Whether it’s your first crush or a 20-year marriage, breaking up is hard to do. After a breakup, the easy route is to curl up with a pint — hell, a tub — of your favorite ice cream and commit to a serious rom-com binge-watching session as your tears form salty puddles in your rocky road. Sure it’s easy to fall into that deep pit of despair after a relationship comes to an end, but it doesn’t mean that you’re doomed to an eternity of loneliness. Enter the love doctor: Katherine Woodward Thomas, a licensed marriage and family therapist who offers a five-step process for getting over a breakup in her new book Conscious Uncoupling: 5 Steps to Living Happily Even After. Scroll on to find out how you can help your broken heart flow with love again and recover from the pangs of a love lost.

Find Emotional Freedom


Breakups do one thing well: They bring on all the feelings. Fury, despair, devastation and even an all-consuming desire for revenge can all come into play when the wounds from a breakup are still fresh. According to Thomas, during a breakup our hormones go into fight-or-flight mode, which can inspire us to behave in uncharacteristically mean-spirited and hurtful ways. But the path to healing involves planting the seeds of forgiveness, goodwill and generosity — especially with ourselves.

“Whenever you feel overwhelmed by negative emotions, press the pause button rather than impulsively taking action,” says Thomas. “Take a deep breath and see if you can stop long enough to identify the specific feelings you’re having, such as rage, hatred, guilt or shame. Just the act of naming your feelings will begin to calm you down and put you back in the driver’s seat. You want to have your emotions, but you don’t want your emotions to have you!”

Reclaim Your Power and Your Life


The aftermath of a devastating breakup brings with it one of the biggest challenges of picking up the pieces and moving on: the victimization factor. It’s a trap that many of the forlorn fall into so easily that they don’t realize they’re obsessing over the ways they were devalued, poorly treated and wronged by their former love.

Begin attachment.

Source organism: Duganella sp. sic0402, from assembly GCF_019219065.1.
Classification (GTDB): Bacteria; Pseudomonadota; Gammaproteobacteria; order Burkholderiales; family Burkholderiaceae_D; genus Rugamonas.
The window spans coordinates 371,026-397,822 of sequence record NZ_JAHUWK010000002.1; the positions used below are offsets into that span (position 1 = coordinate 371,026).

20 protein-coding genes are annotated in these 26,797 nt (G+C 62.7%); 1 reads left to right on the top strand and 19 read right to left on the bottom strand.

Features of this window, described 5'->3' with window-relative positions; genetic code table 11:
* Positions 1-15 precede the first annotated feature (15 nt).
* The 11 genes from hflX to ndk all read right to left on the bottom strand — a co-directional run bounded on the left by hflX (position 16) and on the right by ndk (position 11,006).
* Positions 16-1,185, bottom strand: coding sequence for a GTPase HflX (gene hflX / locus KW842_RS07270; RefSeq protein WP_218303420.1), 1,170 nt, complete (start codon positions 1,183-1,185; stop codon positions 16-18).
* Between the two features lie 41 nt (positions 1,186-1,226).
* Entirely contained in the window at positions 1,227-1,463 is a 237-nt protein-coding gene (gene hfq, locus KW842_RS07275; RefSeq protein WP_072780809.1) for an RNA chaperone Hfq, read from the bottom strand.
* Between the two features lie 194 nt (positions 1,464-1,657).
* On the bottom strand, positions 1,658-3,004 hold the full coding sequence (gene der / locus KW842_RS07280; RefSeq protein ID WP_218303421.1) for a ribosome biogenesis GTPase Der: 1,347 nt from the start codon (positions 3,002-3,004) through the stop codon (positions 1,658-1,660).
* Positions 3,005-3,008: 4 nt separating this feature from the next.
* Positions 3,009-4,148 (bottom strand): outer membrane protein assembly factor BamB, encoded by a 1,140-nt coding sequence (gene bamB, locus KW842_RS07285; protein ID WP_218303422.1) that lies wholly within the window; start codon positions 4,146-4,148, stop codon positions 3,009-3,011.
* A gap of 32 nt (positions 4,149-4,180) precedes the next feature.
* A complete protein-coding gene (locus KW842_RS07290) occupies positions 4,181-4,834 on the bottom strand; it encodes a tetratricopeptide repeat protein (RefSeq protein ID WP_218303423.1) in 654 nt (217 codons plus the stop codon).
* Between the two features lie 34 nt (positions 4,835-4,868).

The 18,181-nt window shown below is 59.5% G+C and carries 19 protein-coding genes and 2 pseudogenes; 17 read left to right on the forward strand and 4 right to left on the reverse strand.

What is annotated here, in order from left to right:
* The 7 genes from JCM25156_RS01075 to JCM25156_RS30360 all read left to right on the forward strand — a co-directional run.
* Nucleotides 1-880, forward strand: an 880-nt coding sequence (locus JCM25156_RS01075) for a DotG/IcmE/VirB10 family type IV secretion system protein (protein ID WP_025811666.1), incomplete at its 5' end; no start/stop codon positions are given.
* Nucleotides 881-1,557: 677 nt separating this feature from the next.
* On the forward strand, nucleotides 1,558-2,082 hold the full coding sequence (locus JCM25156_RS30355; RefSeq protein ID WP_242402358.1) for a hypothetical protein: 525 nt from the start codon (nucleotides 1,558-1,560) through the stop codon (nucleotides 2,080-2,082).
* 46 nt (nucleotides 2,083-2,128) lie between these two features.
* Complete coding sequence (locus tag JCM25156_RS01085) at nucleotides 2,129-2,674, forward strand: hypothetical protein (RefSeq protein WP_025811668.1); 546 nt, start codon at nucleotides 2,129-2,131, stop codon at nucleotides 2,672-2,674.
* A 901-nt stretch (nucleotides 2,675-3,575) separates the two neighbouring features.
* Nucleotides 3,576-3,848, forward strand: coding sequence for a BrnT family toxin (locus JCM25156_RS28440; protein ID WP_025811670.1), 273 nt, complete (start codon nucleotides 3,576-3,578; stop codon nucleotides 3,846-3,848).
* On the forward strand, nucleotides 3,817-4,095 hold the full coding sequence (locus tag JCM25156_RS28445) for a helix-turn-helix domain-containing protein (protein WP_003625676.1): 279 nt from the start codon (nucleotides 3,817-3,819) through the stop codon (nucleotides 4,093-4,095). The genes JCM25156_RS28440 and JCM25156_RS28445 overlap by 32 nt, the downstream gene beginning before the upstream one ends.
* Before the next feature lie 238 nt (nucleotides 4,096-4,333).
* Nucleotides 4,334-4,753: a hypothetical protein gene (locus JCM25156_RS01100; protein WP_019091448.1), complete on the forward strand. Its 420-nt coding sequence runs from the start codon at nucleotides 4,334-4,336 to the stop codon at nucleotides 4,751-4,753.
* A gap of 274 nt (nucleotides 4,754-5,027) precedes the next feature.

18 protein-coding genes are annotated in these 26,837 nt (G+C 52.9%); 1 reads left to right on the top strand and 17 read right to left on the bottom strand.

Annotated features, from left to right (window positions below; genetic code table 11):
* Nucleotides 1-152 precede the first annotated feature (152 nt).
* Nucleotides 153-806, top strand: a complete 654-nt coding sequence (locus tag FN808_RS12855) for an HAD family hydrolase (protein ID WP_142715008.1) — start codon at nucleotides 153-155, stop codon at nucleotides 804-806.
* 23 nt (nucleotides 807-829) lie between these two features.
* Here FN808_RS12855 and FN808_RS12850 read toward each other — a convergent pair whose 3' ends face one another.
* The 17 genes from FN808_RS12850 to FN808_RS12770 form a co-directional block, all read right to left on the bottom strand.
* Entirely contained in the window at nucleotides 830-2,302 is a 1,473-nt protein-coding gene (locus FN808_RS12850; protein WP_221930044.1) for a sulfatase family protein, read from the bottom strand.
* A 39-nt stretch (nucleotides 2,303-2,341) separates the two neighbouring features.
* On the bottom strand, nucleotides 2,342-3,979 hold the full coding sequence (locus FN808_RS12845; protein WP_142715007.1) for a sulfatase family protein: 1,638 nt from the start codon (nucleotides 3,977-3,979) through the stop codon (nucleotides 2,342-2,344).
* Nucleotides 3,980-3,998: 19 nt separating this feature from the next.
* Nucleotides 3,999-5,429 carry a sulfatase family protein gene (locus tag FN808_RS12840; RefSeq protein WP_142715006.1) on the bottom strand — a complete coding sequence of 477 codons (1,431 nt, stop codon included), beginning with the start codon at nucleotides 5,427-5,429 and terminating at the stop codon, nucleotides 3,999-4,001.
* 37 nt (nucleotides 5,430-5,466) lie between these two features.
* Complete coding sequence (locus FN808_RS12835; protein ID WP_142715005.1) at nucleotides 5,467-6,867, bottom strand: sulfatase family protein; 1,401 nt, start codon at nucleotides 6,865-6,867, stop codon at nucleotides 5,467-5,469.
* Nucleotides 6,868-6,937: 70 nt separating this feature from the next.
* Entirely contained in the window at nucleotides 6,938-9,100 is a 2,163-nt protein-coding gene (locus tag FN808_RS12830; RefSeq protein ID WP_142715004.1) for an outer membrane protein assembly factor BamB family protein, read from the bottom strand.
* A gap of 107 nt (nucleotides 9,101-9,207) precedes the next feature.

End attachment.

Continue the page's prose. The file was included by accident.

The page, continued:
There may have been some unforgivable reasons for the untimely demise of the relationship (lying or cheating instantly come to mind) but as long as the focus is on what someone else did or didn’t do, the ability to recover isn’t achievable. “Until we take responsibility for our side of things, we will be unable to trust ourselves moving forward because we know deep down that we are liable to repeat the same mistakes again with someone new,” cautions Thomas. “The reclamation of power goes hand in hand with our willingness to take personal responsibility for our part in what happened.”

Break the Pattern, Heal Your Heart


Thomas believes that there are two types of pain in a breakup. One is the inevitable grief that comes from parting ways with a loved one. “That is normal, for we are relational creatures born to bond with one another. When there is a breakup, we will move through the five stages of grief outlined by Elizabeth Kubler Ross: denial, anger, bargaining, depression and acceptance,” explains Thomas. But there is another pain the jilted experience that doesn’t lead to growth, but rather serves to incubate a deep resignation: the belief that one is doomed to be banished to singledom forever and will never find love or happiness again.

In order to truly heal the heart, Thomas says that the key is to challenge these pain centers by charting a course around them, so you can land in a place of power and possibility, using the pain as a catalyst for liberation.

Become a Love Alchemist


Okay, we’re not talking about conjuring up a batch of spells to return a lost love back into your life. Instead, commit to positively evolving the relationship and making a genuine effort to create a greater sense of peace and wellbeing between all parties.

“Contrary to popular belief, time does not heal all wounds. We do,” says Thomas. “And the danger of leaving negative business unfinished to fester creates a diminished capacity to love and be loved moving forward. By making the decision to become a love alchemist, you are asserting your power to create a positive future for yourself and others regardless of how challenging the past has been.”

Create Your Happily-Even-After Life


Believe it or not, there is life after a breakup and it can be extraordinary. But it does take time and it can’t be achieved in a vacuum. Involving your inner circle of friends and family in the healing process is a key element in creating a happily even after life. Remember, they were there during both the best and worst parts of the old relationship. Since they were also invested in the relationship, they can be a great source of strength during the transition.

“Do your best to help everyone adjust to the new situation and empower people to stay connected to you both whenever possible,” says Thomas. “Create cohesion in your larger community and take care to speak well of one another publicly without pulling on family and friends to take sides. Relationships belong to the community, and often a breakup will destabilize the extended circle of family and friends who relied upon that couple to create a sense of safety and wellbeing.”

What are your five steps to recovering after a breakup? Tweet us at @BritandCo and let us know!

(Photos via Getty)